Dodd-Frank financial regulation is the gift that keeps on taking.
If you’re juggling Christmas bills, or soon will be—or maybe trying to take advantage of some great travel reward credit card to see loved ones—you might have to make an unanticipated interest payment if you’re not careful.
Partly owing to Dodd-Frank’s bundle of constraints, the credit-card APRs banks collect are sky high these days, even though everyone else loses money on sub-1% money market and CD accounts thanks to ordinary inflation.
So the promo offers have special appeal to many; for some, it’s deliberate and the only way they use credit cards—as a money management tool.
My own case involved a divorce and its aftermath, a new place to live and rebuild, and coping with tuition expenses for the nosepickers.
Maybe you’ve been there, done that, and bought the T-shirt in this or some other situation you thought “would never happen to me.” If so you know what I mean about the wonders of zero-APR card promotions.
I’m not standing here claiming promo cards are always wise: only that they’re one way of keeping the lid on things sometimes—or of actually doing something really creative. For example, my colleagues John Berlau and Iain Murray have both pointed to instances of folks far smarter than me starting companies with credit cards.
But the Scrooge-y Dodd-Frank law can make it a tad harder to manage your resources as you see fit, detracting from its consumer-protection aura.
If you’re “surfing” zero-APRs, thanks to Dodd-Frank you’ve now got to eject from an “expiring” zero-rate card to a new one by initiating a transfer earlier than you might have wanted. Otherwise you can get slammed with an interest charge on the card you’re paying off—the very thing you meant to avoid.
In that sense Dodd-Frank effectively shortens the 12 or 18 months the promoters actually offered you a bit.
I realized this when I initiated transfer of a few thousand dollars from a United States Senate Federal Credit Union credit line to a promotional zero-rate Visa V +1.38% card.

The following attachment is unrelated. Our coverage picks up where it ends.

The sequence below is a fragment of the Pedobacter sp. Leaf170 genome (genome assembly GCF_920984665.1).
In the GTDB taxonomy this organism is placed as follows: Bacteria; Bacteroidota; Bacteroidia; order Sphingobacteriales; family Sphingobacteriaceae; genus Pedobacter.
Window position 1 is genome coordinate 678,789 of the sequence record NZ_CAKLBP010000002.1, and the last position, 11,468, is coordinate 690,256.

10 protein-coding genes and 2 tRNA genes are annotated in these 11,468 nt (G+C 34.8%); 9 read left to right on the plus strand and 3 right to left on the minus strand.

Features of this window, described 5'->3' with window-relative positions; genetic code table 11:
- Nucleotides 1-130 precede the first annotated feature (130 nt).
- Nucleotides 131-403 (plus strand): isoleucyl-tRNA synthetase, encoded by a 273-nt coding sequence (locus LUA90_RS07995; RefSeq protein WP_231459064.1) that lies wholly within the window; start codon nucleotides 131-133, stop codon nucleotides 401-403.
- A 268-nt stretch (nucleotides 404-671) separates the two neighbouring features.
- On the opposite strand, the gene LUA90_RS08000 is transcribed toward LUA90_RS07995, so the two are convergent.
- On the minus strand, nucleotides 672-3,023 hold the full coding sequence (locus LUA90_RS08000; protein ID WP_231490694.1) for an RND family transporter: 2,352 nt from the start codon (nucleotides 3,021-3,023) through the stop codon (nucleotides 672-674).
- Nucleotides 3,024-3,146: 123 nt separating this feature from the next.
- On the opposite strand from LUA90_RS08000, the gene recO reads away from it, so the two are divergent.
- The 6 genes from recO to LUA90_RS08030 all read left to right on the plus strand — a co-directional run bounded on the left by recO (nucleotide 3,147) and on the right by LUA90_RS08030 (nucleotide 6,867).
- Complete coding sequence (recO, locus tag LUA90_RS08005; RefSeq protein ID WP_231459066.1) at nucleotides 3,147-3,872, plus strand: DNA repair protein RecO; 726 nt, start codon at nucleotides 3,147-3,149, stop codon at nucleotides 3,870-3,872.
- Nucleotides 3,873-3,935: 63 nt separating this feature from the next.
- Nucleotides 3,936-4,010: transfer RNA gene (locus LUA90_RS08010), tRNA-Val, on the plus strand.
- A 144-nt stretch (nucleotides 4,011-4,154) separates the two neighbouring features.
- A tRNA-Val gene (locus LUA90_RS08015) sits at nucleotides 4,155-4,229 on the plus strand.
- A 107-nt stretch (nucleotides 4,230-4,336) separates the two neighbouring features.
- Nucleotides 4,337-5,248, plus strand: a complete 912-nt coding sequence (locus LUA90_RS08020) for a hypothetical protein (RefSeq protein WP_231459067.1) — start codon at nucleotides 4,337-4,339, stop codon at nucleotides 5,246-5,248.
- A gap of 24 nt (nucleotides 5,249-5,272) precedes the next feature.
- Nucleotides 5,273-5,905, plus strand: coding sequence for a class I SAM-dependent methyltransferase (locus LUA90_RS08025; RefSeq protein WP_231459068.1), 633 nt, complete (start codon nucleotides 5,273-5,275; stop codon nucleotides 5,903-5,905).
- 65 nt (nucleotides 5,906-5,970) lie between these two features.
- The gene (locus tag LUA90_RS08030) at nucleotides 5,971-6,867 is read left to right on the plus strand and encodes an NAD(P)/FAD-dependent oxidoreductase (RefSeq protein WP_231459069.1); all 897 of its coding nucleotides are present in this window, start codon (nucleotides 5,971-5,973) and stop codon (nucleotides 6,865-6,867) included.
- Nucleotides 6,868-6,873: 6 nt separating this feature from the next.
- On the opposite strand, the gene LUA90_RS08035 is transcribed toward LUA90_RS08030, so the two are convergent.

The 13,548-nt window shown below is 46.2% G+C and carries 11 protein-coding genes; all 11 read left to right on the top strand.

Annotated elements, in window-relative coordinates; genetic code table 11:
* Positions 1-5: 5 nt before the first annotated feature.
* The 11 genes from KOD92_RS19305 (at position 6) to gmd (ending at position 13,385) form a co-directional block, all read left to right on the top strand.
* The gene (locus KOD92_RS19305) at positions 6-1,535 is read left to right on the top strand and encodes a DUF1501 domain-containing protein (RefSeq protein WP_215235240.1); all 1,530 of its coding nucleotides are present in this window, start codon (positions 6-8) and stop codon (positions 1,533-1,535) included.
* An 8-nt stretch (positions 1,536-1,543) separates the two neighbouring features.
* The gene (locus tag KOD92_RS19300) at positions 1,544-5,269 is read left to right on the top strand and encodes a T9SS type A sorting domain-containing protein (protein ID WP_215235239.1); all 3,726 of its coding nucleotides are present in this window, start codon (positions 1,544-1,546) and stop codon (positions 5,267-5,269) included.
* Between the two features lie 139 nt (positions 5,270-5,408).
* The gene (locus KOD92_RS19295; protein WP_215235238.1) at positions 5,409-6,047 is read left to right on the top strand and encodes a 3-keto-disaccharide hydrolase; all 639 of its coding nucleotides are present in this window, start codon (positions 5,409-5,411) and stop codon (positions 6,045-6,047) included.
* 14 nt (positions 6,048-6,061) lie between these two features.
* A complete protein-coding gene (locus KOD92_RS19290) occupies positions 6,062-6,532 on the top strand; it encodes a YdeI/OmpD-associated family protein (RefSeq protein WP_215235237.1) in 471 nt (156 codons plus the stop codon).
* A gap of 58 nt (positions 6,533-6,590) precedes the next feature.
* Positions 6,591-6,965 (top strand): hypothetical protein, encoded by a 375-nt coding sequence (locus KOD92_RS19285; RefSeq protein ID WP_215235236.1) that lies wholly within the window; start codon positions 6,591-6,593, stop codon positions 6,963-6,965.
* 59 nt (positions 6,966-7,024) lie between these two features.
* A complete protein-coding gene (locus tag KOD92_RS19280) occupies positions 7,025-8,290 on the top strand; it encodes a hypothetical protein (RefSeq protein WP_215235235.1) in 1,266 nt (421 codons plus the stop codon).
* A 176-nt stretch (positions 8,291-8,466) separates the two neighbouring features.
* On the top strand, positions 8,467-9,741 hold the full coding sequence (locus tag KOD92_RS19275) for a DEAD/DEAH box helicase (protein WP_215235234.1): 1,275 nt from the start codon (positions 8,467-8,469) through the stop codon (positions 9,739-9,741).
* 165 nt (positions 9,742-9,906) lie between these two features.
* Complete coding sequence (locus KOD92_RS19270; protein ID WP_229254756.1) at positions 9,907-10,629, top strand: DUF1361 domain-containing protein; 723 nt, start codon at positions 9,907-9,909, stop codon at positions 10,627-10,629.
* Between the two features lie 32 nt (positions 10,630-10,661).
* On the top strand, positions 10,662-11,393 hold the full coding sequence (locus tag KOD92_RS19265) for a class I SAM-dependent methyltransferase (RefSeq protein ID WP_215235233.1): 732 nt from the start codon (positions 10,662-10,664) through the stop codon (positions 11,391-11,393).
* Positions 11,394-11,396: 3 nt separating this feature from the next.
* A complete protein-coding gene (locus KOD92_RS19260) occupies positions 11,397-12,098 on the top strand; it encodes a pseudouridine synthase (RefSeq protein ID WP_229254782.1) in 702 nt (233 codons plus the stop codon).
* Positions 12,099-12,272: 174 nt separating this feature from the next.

Several days after initiating a transfer online, I noticed that Citibank still hadn’t transferred the cash and paid off the credit union balance—on which a payment was coming due. So I went to their website to see what was going on, and saw this pop-up advisory:
As a new customer, we allow at least 14 days from the day your account is approved for you to receive and review your full card agreement and pricing terms before processing any balance transfer offers. This gives you the opportunity to cancel or modify your balance transfer during those 14 days.
Well, no need for that, I had a Citigroup C +2.32%, Inc. relationship already, so I wrote to them online:
Please process the balance transfer to Chase asap from this new citicard #XXXX. No need to hold 14 days.
“Doris” in South Dakota wrote back, pointing twice to government regulation:
Dear Clyde Crews JR.,
As a new customer, we allow at least 14 days for you to receive and review your full card agreement and pricing terms before processing any balance transfer offers. This delay allows Citi to remain in compliant with the Dodd-Frank regulation. This federal regulation states balance transfers cannot be processed until the client has had sufficient time to receive their Card Agreement.
We regret any inconvenience this may have caused.
Your balance transfer … is currently pending and the payment will be sent electronically as soon as we abide with the government regulations.
I tried to appeal to Doris (without paying attention to my spelling, alas):
But Im not a new customer, ive had Citi accounts a long time; and im saying explicitly that i have reviewed the agreement, so you have abided by Dodd-Frank. By not paying off Chase now, its going to cost me another $110 … payment [to the card I’m paying off]. I want to transfer to them now to avoid that.
But Doris’ hands were tied:
It will take at least 14 days after your account is opened to process balance transfer payments. During this time you may cancel or modify your balance transfer request by calling the number on the back of your card.
…We appreciate you for using a Promotional APR offer on your account and hope you enjoy the rest of your day.
Please let us know if we can be of further assistance.
So an unplanned payment came due on the account I was trying to pay off, meanwhile, the promotional period on the new account had begun.
Well, OK, a couple weeks is only a couple weeks, and it wasn’t a huge deal, but then again, multiply things like this across thousands, millions, of customers. Minor regulatory inconveniences can add up to some real cash if people don’t know new rules and have to make unintended payments–or even get a late fee.
Especially given that the whole idea of APR surfing is to keep your money. One can see the banks collectively not exactly hating it when heedless departing customers pay an unexpected toll.
Eventually everyone will catch on; but the nanny state, “nudging,” government-as-helicopter-parent, or whatever we call it, annoys and is potentially costly besides. Unfortunately, this is but one example. Bah, Humbug!